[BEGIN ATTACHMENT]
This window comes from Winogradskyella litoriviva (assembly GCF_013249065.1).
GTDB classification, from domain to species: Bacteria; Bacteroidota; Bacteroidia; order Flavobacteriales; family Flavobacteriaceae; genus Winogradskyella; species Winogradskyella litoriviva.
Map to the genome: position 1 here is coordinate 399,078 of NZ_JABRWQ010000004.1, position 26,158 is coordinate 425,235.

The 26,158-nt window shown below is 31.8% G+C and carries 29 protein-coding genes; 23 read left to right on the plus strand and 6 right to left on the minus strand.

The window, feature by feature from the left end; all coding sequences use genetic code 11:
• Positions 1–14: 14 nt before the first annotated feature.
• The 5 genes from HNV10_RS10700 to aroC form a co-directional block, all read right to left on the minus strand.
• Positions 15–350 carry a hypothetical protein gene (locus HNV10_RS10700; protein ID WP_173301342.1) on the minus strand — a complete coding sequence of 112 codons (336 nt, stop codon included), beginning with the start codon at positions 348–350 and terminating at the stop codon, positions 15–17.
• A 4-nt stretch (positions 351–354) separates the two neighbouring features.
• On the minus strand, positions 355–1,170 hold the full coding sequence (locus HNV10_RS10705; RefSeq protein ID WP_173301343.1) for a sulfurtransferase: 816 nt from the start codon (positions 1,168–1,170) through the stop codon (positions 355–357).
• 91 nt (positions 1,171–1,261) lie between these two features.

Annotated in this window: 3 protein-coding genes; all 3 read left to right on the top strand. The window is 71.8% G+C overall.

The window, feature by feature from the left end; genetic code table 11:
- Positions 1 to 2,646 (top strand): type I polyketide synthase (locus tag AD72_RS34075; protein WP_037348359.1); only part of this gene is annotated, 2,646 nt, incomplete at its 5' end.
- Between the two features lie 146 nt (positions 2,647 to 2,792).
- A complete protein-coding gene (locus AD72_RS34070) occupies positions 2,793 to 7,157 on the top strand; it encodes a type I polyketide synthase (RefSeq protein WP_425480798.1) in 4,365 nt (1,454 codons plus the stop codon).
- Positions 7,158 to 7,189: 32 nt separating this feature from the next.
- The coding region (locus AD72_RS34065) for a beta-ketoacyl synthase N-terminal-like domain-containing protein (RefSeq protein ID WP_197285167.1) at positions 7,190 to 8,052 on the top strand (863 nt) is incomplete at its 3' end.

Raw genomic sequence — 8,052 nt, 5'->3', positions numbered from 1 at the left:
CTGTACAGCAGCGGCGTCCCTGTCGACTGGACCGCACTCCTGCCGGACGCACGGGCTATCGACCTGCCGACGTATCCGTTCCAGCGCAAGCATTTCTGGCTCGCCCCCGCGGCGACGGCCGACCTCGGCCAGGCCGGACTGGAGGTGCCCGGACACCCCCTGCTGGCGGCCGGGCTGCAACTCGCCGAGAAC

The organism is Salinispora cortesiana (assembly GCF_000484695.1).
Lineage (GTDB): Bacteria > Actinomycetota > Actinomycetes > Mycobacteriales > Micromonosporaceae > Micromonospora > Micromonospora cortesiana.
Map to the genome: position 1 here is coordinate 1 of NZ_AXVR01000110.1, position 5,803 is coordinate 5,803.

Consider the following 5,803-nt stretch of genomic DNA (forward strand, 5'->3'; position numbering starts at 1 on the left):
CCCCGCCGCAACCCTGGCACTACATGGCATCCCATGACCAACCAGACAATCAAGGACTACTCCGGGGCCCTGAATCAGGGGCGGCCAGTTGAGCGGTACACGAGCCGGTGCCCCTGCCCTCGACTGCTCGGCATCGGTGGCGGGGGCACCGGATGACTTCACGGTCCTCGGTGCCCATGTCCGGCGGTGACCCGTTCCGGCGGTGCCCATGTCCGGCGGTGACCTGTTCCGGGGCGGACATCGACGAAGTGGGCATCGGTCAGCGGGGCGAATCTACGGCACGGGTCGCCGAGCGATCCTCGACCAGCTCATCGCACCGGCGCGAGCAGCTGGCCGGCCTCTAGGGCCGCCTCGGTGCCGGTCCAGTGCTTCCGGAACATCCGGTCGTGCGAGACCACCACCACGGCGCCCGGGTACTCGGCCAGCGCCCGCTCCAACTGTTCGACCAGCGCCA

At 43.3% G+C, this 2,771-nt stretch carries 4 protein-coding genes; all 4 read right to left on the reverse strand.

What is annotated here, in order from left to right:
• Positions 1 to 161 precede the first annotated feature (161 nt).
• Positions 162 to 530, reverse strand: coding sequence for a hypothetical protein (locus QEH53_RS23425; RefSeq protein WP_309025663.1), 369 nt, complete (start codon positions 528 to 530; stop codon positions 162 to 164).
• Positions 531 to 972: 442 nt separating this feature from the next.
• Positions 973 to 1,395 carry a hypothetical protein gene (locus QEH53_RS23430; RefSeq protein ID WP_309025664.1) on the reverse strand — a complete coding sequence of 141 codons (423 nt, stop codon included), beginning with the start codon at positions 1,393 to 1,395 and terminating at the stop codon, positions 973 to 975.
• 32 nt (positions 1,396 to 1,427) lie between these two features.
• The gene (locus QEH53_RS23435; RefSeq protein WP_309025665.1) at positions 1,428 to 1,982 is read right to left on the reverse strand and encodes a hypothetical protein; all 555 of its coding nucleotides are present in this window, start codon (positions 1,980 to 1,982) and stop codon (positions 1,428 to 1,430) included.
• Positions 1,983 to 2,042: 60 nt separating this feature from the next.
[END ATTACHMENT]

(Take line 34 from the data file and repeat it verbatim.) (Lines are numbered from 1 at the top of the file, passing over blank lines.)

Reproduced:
• Positions 1,983 to 2,042: 60 nt separating this feature from the next.